Tim Allen Revealed That 'The Santa Clause' Was Originally Much Darker & You'll Never See It The Same Way Again

There are many holiday movies that are worth watching every single year in order to relive the magic and memories that accompany it — but one new revelation might change the way that you see The Santa Clause forever more. According to star Tim Allen, the original Santa Clause plot was incredibly dark, and kicked off with his character murdering good old St. Nick after confusing him for a burglar.

During an appearance on The Tonight Show Starring Jimmy Fallon, Allen revealed that the beloved Christmas movie was written as more of a black comedy, which was exemplified by the way that his character, Scott Calvin, first sees Santa. "The original Santa Clause is a little darker, written by two comedians, and I actually shot and killed Santa, in the original movie," the actor revealed.

Allen continued: "And he fell off the roof, because I thought he was a burglar. And he gives me the card, and the whole movie starts. And the kid goes, 'You just killed Santa.' And I said, 'He shouldn’t have been on the roof when he wasn’t invited.'"

If you think that plot twist sounds particularly dark for a family film, well, you're not alone. "I’m laughing so hard, but the head of Disney at the time, [Jeffrey] Katzenberg says, 'Well, we can’t start a movie like that,' and I said, 'Why not?' And he said, 'Well, we can’t start a Disney movie with you murdering Santa Claus,'" Allen recalled. The comedian, however, didn't think it would be that big of an issue, nothing that in many of Disney's films, they "kill all the parents" before the action starts.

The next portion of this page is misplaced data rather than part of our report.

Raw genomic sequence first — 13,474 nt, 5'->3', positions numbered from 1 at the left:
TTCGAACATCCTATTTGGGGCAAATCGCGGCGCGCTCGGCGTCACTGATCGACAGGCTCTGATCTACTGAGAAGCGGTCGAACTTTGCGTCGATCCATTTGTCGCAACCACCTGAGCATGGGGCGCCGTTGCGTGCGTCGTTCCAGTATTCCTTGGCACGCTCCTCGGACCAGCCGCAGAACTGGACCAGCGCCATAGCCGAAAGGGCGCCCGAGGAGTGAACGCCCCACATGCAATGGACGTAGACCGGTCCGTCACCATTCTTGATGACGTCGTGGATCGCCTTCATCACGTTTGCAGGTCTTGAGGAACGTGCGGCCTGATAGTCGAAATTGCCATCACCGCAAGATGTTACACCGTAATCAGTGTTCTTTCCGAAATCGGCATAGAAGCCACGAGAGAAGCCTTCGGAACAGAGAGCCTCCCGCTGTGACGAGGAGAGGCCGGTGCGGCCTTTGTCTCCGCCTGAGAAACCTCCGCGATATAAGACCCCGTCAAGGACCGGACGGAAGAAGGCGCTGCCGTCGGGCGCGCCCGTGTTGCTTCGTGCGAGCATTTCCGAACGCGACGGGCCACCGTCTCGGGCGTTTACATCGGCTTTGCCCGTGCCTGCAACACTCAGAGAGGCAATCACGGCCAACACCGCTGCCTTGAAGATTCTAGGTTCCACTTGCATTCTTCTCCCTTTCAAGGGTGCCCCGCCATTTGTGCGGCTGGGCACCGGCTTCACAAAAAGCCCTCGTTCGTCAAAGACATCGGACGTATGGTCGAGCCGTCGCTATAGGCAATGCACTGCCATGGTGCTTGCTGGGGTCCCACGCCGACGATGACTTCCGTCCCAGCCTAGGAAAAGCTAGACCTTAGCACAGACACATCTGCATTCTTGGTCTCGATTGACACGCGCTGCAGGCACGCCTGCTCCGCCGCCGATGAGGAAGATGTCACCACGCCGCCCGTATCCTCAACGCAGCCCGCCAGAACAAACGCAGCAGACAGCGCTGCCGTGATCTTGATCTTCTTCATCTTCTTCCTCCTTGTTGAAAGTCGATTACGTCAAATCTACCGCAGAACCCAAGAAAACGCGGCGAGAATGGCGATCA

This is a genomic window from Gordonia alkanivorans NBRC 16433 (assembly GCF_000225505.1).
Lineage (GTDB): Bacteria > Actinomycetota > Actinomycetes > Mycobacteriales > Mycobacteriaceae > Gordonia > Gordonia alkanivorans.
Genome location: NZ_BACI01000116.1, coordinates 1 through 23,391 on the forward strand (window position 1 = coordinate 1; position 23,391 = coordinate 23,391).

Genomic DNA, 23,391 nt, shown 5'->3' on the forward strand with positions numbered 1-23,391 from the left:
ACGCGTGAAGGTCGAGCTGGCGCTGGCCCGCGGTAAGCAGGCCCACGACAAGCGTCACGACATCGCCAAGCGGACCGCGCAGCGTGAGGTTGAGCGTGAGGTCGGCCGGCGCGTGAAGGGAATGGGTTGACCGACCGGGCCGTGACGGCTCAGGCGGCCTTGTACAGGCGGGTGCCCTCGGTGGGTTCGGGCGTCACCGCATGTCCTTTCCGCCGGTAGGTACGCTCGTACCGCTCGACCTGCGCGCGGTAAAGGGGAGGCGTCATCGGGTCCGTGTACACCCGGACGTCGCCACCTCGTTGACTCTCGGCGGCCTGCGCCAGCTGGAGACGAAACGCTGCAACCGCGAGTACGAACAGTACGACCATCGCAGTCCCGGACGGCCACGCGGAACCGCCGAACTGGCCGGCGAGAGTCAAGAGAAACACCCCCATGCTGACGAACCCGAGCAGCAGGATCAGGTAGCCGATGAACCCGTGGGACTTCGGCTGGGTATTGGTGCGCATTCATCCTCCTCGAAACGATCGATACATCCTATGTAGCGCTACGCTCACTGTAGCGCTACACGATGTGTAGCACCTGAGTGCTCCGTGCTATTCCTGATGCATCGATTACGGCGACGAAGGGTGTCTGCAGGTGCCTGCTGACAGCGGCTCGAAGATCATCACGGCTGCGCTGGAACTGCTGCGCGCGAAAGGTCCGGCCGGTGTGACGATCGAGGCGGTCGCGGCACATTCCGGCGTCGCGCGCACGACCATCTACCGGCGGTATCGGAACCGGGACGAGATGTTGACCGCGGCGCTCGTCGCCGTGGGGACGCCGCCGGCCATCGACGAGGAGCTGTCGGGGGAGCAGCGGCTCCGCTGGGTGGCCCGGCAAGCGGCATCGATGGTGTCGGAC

The Tonight Show Starring Jimmy Fallon on YouTube

In the now-iconic final version of The Santa Clause, Scott is a workaholic executive of a toy company who accidentally knocks Santa off of the roof. After he discovers a card instructing a bystander to "put on the suit" if anything happens to him, Scott discovers that thanks to the "Santa clause," he is technically the new Santa Claus, and has agreed to take on all of the jolly, present-giving responsibilities that the position entails.

Sure, the final plot of the film is definitely a little strange and full of plot holes, but at least it wasn't as traumatizing as seeing someone murder Santa on Christmas night.

But if you were hoping that Allen would ruin your childhood favorite just a little bit more, the comedian also revealed that he considers himself "the last guy in the world" who should play Santa, as he doesn't like children very much. "I’m not going to hurt them. I don’t say inappropriate stuff, I just don’t like them," he told Fallon.

Of course, this posed a bit of a problem when it came time to film scenes at the North Pole, as most of the elves in Santa's workshop were played by child actors.

"So these kids are asking me questions, [like] 'What does Santa eat? What do the elves eat?' And I go, 'How the hell would I know what they eat?' But all that comes out of my mouth, I said, 'Uh, reindeer I guess,'" Allen recounted of his struggle to answer his costars' many questions about Santa. "It’s the best I could come up with. 'Why do you like milk and cookies?' 'Because it takes the edge off the Jack and Coke.'"

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Considering that The Santa Clause is, in general, much darker than most family-friendly holiday films, it seems somewhat appropriate that the process of developing it was not as merry and bright as fans may have thought. Still, Allen's comments about the movie's original plot and behind the scenes struggles might make it a little harder to enjoy the film with the same innocent excitement that we had as children.

However, if you're a humbug looking to add a little doom and gloom to the holiday season this year, Allen officially has you covered — after all, everyone loves a good holiday horror film, even if it was originally considered to be a feel-good family flick.